Heather O'Neill is a novelist, poet, short-story writer, screenwriter, and essayist. Lullabies for Little Criminals, her debut novel, was published in 2007 to international critical acclaim and was shortlisted for the Orange Prize for Fiction. Her second novel, The Girl who was Saturday Night, was longlisted for the Baileys Women's Fiction Prize, and shortlisted for the Giller Prize, as was her collection of short stories, Daydreams of Angels. Her third novel, The Lonely Hearts Hotel was longlisted for the Baileys prize. Born and raised in Montreal, O'Neill lives there today with her daughter.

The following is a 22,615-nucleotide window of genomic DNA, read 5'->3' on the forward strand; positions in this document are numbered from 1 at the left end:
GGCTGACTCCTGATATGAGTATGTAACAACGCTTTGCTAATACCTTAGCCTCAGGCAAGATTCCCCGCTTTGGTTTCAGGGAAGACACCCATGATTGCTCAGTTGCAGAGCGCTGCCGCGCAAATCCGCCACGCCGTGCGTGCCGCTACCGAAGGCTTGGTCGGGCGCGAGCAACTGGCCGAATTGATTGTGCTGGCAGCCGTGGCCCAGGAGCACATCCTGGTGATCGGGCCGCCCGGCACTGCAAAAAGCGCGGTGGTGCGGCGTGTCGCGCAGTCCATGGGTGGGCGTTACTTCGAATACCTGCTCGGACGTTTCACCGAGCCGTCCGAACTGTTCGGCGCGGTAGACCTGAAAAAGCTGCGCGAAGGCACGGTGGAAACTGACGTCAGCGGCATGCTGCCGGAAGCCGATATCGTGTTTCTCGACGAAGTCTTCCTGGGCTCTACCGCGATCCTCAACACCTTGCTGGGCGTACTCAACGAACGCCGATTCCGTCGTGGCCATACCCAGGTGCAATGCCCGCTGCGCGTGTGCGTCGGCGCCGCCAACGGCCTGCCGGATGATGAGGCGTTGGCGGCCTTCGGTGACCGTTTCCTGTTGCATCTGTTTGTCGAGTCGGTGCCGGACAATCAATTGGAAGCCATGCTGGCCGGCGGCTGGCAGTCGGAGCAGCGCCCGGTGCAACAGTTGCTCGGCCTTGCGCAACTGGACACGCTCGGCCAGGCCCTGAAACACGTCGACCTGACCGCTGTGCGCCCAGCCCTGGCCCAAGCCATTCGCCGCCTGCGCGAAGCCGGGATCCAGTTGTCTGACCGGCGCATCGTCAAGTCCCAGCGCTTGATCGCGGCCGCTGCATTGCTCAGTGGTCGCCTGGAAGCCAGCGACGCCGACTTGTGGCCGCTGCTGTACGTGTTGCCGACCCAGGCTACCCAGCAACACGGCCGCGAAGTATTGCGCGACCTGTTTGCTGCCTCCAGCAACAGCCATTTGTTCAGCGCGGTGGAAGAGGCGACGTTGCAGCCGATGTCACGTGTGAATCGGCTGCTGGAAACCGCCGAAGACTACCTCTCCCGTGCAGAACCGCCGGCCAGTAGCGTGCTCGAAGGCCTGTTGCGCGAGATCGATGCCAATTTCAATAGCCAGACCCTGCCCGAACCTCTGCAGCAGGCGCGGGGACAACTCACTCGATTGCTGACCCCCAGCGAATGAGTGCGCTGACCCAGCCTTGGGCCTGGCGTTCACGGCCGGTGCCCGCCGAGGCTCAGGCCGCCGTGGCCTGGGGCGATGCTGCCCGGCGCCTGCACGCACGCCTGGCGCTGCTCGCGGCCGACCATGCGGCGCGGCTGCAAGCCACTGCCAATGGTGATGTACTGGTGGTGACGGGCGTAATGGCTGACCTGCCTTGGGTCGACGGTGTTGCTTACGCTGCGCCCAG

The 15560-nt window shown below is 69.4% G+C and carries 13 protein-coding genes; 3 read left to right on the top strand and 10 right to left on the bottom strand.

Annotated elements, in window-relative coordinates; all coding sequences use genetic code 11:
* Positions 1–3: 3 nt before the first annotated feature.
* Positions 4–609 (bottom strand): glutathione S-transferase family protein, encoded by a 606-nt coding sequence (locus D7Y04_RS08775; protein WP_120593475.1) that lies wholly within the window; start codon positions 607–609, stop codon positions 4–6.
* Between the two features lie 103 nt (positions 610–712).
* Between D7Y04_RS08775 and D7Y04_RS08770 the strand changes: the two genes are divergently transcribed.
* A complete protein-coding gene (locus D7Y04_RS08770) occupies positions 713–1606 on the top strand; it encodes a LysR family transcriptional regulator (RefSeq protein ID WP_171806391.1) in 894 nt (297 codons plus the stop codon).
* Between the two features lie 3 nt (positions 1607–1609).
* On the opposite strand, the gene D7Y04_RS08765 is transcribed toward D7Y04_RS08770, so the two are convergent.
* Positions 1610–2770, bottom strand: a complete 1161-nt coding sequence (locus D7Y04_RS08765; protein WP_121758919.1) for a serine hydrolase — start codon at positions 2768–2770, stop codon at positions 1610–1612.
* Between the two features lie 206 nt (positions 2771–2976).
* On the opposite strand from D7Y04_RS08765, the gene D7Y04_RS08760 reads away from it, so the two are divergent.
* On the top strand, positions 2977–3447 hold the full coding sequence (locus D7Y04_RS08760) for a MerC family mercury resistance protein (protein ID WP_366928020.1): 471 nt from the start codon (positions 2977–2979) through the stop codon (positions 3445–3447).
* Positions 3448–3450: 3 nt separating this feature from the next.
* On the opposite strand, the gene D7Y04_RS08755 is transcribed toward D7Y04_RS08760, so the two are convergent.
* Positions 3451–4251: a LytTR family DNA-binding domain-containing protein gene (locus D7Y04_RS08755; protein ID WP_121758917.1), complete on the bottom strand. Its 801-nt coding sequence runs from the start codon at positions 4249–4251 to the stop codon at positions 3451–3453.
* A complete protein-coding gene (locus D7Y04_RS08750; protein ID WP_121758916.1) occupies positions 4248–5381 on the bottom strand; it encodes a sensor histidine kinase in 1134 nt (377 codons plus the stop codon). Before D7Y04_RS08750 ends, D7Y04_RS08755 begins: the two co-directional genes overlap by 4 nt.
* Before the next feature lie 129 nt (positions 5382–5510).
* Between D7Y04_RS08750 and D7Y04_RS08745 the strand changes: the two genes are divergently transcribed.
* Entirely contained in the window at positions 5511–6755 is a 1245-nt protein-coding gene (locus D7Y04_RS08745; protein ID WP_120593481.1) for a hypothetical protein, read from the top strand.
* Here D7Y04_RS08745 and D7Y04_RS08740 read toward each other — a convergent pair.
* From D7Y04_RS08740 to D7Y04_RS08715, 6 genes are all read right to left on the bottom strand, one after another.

A harrowing story of abuse, addiction and the loss of innocence. And yet it is charming, lyrical, magical and often funny . . . There is a fragile beauty and childish fascination and even fun within the seediest of her scenes. It reads like a poetic act of rebellion -- Anne Cunningham * Sunday Independent * Theatrical glitter and a romance that's straight out of a strange, twisted fairy tale . . . O'Neill's magical storytelling is packed with startling images * Mail on Sunday * Art, love, imagination - these values are held aloft in O'Neill's novel . . . it's achingly romantic . . . a feminist fairy tale of sorts . . . the nature of the theatrical spectacle Rose and Pierrot and company have created speaks to the mesmerizing effects of the novel itself * San Francisco Chronicle * O'Neill magics up a world that's both lush and brutal. But The Lonely Hearts Hotel also shows us that the chorus girls are turning tricks, the clowns are taking heroin and the dancing children have already seen too much. It's a beguiling mix, with paragraphs you'll want to read over and over to revel in their rightness. * Emerald Street * Heather O'Neill [is] determined to see wonder in unlikely places . . . I admired the novel's big-heartedness, its defiant affirmation of the whole seedy, sad, beautiful burlesque that is the life of these characters . . . This novel is neither gritty realism nor noir, not Dickens nor commedia dell'arte nor dystopian fairytale, but a little bit of all of them. -- Molly McCloskey * Guardian * Walks a tightrope between social and magical realism . . . She grafts Angela Carter-esque fairytale darkness on to her forays into her native Montreal's gothic underbelly . . . A gritty, giddy fairyground ride of a book [involving] rapture, wonder and an unquenchable faith in the extraordinary * Daily Mail * The Giller-shortlisted author's new novel has all the absurd, frightening, fantastical qualities of a midnight reverie - complete with depressed clowns, dancing bears, lunatic nuns and smitten mobsters - and with a similar power to haunt . . . O'Neill, always an original and enchanting storyteller, is at the height of her powers. The Lonely Hearts Hotel is a feat of imagination, accomplished through the tiny, marvellous details she scatters across the page. * Toronto Star * To read Heather O'Neill's dazzling new novel is to enter an enchanting and poetic world that is also amusing, troubling and often lascivious. O'Neill's lively style is so filled with vivid descriptions and complex characters that the reader's experience is virtually cinematic. * Washington Post * An extremely unusual modern fairy tale. It shows us the dark side of how fragile our lives are and how easily damaged. Overall, it was a beautiful, magical love story * Waterstones * A larger-than-life, gritty love story that reads like a fable . . . The greatest strength of O'Neill's work, however, is her wholly unique narrative voice, which is at once cool and panoramic, yet shockingly intimate and wisely philosophical. The novel brims with shimmering one-liners..."THE LONELY HEARTS HOTEL is that rare find: a novel you have never before read anything quite like. O'Neill, a genius at metaphor, and who tackles graphic and delicate topics with rare tenderness and even charm, has created a sweeping story with elements of historical fiction, romance, crime and noir, yet writes in a style that authoritatively claims all terrain in her reach as her own. -- Gina Frangello * Boston Globe * loved the world weary tone of Heather O'Neill's debut novel Lullabies For Little Criminals (shortlisted for the Orange Women's Prize) and The Lonely Hearts Hotel more than lives up to the promise of her earlier work . . . This novel has a gorgeous, gin-sodden, rain-soaked feel that reminds me of Jean Rhys. * Red * Award-winning Canadian author Heather O'Neill spins a spell-binding yarn set in the seedy worlds of pre-war Montreal and Prohibition New York . . . There are many cruel forks in the road along the way, but the novel has a magical quality that softens the blows. * Boundless * A romance that's straight out of a strange, prettily twisted fairytale * Psychologies * O'Neill's prose is gorgeous, with arresting imagery. This simultaneously heartbreaking and life-affirming novel depicts the range of the human experience through the eyes of its almost pretenaturally charming hero and heroine . . . This is an original and unforgettable novel. * Library Journal * O'Neill is a mistress of metaphor and imagery ... This is brilliant tragicomedy ... in a melancholy love story that brings to life the bygone days of theatrical revues. It's a little weird and a lot of fun. * Booklist * Walking the hypnotic line between tragedy and fairy tale ...Grotesque and whimsical at once, the love story that unfolds is a fable of ambition and perseverance, desperation and heartbreak. But while Pierrot is unforgettable, the novel belongs to Rose, a woman who - if she cannot carve out space for herself in upstanding daylight - will rise to power in the underworld of night. O'Neill's prose is crisp and strange, arresting in its frankness; much like the novel itself, her writing is both gleefully playful and devastatingly sad. Big and lush and extremely satisfying; a rare treat. * Kirkus * A love story of epic proportions...this novel will cast a spell upon readers from page one. * Publisher's Weekly * O'Neill at the height of her literary powers . . . her most book gripping to date . . . Ferociously direct. . . A ravishing novel, that, for all its brutality, retains a childlike appreciation for the fantastic. -- Andre Forget * Walrus * A fairy tale laced with gunpowder and romance and icing sugar, all wrapped round with a lit fuse. Each of Heather O'Neill's sentences pricks or delights. If you haven't read her other books, start with this one and then read all of the rest. * Kelly Link * O'Neill is an extraordinary writer, and her new novel is exquisite. She has taken on sadness itself as a subject, but it would be terribly reductive to say that this book is sad; it's also joyful, funny, and vividly alive. * Emily St John Mandel, author of Station Eleven * Because this book is so filled with delightful things - bold and complex sex; heartache and wickedness and glittering hearts - it would be easy to overlook how finely it is made. The Lonely Hearts Hotel sucked me right in and only got better and better, ultimately becoming much tougher, wiser than I was prepared for. I began underlining truths I had hungered for but never before read. By the end I was a gasping, tearful mess. * Miranda July * Heather O'Neill's style is laced with so much sublime possibility and merciless actuality (and vice versa) that it makes me think of comets and live wires and william blake's tyger . . . between prose like that and a story like this, you have a book that raises goosebumps and the giddiest of grins more or less simultaneously * Helen Oyeyemi *